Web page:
What do you do when everything about the way you work has changed but the demand for your services hasn’t? Many businesses, including Wood Herron & Evans LLP (WHE), a boutique intellectual property law firm located downtown, have experienced this in 2020 thanks to COVID-19.

“While some deadlines have been pulled at the patent office and the trademark office, some of them have not and then the court system really hasn’t stopped. So any active litigations or internal trademark and patent appeal board processes, those have kind of maintained the course here through the pandemic,” says David A. Fitzgerald, a partner at the firm.

And while WHE was considered an essential service as a legal services provider during the stay-at-home order (and thus able to work in their office), Fitzgerald says the firm still wanted to do its part to flatten the curve. About 70-80% of WHE’s staff worked from home, necessitating the implementation of a lot of new technology.

“Our two IT guys… had to work a lot of long days and nights over that week or two weeks leading up to the stay-at-home order, doing everything from running to Micro Center and Office Depot for various supplies in short stock to going to people’s houses and making sure that they had the internet infrastructure to get on our recently set up [virtual private network], whatever the case may be,” he adds.

Like many companies, WHE moved to virtual meetings and took advantage of programs like Microsoft Teams. As the firm adjusted to its new normal, so too did its clients.

“Some of [our clients’] sales have just completely stopped depending on what marketplace they’re in, so they needed us to back down on our services or delay and defer everything that we can, but then other folks in other tech sectors, they’re experiencing a boom because maybe they’re in the mask or hygiene business and so they’re really kind of needing us to do even more legwork, whether that’s worrying about complying with new government rules or regulations, or just the standard intellectual property type practice,” says Fitzgerald.

Another way WHE worked to innovate during this time was by encouraging intellectual property lawyers throughout the country to consider a different type of dispute resolution other than litigation. Kenneth B. Germain, senior counsel, has been a proponent of what’s called early neutral evaluation (ENE) for more than a decade.

“When people think of resolving legal disputes, the first thing they think of is going to court,” says Germain. “There’s nothing particularly wrong with that other than that it takes a long time and it’s expensive and it’s stressful on everybody.”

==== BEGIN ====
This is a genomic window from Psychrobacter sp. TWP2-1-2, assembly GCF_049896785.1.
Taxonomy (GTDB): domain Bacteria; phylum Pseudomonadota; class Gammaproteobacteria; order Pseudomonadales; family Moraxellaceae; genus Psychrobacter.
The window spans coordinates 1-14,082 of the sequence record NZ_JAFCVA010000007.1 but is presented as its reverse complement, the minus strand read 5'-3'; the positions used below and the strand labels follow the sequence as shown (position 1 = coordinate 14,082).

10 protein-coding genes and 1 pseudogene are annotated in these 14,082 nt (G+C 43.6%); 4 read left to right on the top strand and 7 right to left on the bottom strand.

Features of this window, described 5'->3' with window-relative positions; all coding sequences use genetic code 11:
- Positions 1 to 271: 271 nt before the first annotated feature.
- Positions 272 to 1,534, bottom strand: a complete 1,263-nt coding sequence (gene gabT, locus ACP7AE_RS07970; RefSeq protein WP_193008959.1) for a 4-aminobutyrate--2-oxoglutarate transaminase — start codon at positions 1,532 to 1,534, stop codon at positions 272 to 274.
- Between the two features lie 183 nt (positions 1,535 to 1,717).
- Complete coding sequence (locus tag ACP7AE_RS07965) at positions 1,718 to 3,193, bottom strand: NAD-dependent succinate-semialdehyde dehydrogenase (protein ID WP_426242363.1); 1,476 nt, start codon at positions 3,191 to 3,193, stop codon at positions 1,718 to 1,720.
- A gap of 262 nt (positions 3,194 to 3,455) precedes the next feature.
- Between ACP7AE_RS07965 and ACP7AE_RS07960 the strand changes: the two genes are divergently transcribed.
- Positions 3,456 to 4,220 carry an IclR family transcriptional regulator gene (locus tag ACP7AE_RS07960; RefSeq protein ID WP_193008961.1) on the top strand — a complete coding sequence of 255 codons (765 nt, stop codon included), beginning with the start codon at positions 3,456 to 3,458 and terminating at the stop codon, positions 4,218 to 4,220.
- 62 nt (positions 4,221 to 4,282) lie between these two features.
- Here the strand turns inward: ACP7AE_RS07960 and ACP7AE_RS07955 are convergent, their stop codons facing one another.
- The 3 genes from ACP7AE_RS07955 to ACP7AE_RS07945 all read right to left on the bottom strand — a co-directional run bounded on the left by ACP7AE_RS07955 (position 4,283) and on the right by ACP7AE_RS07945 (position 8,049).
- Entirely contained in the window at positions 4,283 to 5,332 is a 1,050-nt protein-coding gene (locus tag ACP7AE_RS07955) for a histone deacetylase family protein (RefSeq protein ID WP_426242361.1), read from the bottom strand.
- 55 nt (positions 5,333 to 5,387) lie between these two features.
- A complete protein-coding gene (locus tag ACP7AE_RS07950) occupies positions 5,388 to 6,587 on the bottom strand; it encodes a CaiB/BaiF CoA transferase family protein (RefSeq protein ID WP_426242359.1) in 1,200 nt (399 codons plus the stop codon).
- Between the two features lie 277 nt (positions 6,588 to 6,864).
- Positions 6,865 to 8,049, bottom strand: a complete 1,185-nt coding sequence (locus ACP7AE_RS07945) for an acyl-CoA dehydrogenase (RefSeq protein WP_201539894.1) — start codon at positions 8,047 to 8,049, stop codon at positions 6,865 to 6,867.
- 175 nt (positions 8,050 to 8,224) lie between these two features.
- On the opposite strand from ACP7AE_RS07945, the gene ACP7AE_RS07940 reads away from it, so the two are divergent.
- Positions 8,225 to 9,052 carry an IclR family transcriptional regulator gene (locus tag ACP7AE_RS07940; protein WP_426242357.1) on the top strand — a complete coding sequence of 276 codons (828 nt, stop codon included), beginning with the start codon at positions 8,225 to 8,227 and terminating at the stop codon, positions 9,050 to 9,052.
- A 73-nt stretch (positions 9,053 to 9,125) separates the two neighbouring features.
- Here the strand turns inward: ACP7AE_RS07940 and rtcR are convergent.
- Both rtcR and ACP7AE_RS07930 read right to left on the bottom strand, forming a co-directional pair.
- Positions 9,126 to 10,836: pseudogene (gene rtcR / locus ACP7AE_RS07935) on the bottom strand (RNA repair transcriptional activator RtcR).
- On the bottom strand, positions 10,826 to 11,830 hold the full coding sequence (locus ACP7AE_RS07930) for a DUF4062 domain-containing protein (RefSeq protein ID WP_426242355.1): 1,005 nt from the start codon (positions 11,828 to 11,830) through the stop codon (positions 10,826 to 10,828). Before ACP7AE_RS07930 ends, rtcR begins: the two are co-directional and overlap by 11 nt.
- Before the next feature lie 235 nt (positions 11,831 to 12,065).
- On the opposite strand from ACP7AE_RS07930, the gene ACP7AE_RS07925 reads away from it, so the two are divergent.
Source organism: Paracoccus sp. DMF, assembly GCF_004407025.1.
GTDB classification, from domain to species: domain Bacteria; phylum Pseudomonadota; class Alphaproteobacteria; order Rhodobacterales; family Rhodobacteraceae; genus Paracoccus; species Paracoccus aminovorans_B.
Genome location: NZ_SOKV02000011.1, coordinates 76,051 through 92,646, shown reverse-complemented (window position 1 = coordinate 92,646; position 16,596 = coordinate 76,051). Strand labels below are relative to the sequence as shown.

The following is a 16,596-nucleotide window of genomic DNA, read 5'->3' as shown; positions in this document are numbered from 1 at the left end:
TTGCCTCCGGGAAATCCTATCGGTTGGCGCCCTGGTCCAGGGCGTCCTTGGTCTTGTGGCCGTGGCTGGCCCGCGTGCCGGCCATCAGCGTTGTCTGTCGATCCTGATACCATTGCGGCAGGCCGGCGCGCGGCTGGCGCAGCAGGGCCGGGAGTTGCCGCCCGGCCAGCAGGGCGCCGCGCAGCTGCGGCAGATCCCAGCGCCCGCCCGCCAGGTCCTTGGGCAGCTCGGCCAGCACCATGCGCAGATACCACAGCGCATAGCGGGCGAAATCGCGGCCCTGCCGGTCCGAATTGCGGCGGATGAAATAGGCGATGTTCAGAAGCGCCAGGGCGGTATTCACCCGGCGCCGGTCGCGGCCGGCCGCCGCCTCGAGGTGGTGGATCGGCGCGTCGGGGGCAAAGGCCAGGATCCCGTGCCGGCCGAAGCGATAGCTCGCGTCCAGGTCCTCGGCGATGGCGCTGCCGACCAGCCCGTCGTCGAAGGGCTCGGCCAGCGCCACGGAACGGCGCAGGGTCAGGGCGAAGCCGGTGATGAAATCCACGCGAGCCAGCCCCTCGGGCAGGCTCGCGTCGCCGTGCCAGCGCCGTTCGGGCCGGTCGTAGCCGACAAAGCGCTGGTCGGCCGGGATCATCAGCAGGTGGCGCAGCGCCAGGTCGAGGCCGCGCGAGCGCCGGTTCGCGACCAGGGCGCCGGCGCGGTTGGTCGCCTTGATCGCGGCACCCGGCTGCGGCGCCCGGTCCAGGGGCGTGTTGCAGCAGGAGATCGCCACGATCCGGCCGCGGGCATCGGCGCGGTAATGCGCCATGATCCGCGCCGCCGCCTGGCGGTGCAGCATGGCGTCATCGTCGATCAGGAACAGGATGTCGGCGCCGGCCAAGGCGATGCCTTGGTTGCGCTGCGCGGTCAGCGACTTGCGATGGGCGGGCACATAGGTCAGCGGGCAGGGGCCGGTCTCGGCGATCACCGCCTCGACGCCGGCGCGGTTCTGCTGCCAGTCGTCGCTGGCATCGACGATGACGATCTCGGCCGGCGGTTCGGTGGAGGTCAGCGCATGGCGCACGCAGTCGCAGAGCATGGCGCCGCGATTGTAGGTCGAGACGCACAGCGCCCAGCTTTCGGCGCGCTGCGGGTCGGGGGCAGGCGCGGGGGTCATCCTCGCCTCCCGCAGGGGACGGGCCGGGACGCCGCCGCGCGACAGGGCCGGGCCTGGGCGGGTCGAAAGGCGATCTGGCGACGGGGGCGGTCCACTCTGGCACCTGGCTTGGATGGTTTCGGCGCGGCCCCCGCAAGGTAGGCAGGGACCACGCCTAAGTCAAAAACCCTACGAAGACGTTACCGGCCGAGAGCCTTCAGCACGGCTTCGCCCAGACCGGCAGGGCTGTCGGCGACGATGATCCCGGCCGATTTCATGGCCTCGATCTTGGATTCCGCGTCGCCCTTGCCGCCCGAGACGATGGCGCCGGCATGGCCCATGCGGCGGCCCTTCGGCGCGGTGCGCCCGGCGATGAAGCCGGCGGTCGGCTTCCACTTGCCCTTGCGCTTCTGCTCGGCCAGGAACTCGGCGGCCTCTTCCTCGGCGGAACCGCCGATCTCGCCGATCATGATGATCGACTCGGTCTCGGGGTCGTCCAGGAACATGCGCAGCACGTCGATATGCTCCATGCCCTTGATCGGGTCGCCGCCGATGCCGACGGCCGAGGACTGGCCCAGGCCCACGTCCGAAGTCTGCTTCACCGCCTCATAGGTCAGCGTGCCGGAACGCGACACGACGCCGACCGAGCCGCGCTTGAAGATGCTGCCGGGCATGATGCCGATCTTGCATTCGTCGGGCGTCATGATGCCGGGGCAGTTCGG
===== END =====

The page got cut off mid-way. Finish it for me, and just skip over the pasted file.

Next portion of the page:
In ENE, both parties argue their case to a “neutral” party, someone who is an expert in the field that pertains to the suit, in front of their clients. The neutral party will then consider the arguments, read any documents and take into account what court and jurisdiction the case would take place in before providing an educated guess of what the end result of the case will be.

“I’m not guaranteeing any of these results but it’s like getting an early evaluation by somebody who knows the field,” he says.

Because it doesn’t take place in the court system, the process can be much quicker and much less expensive than litigating the case in court. Getting this evaluation could cause a case to be dropped, or aspects of it, thus shortening the case. And in the era of COVID-19, Germain thinks it will become even more important to companies that lawsuits take less time and less money.

“It’s so prevalent now to see courts slowed down because of COVID-19. You want a jury trial? How about next decade because of COVID-19? Budgets are cut in law firms, just all over the place. All these indicators are [that] the usual approach to resolving disputes, which is going to court and battling it out, we may not be able to afford it,” he says.

Germain hopes that early neutral evaluation becomes more of an option for the field, which would allow lawyers like Germain to use their expertise to evaluate cases before they ever go to court.

“[ENE] is embryonic. But when you read the stuff about what’s happening in the litigation landscape, you’ve got to see we need help. What we used to do is not going to solve the problems now and now means for the next couple years,” he says.

Germain thinks ENE could remain useful even after COVID-19, but that’s not the only takeaway WHE has gained over the last couple months.

“We’re trying to be very forward thinking and then let that guide the decisions on the executive committee and the management committee,” says Fitzgerald. The firm is thinking of ways to be more efficient with its space and its supplies—for example, WHE went paperless during the coronavirus, causing the firm to question its paper usage.

Other lessons learned could also become important tools in the firm’s toolbox.

“I think there’s going to be things like Ken’s early neutral evaluation that maybe he’s highlighting right now because of the pandemic and the need for people to get their disputes resolved, but that need is always there,” says Fitzgerald. “It just might highlight that that’s a better option for clients moving forward and that we can solve their needs a little better by turning to those types of alternative dispute resolution tactics.”

To Fitzgerald, implementing early neutral evaluation and adapting how the law firm runs are just part of what makes WHE what it is.

“Wood Herron is in the innovation business. We serve inventors and artists and brand experts, that’s what we do, and so it’s fitting that we kind of have to innovate our own client services,” says Fitzgerald.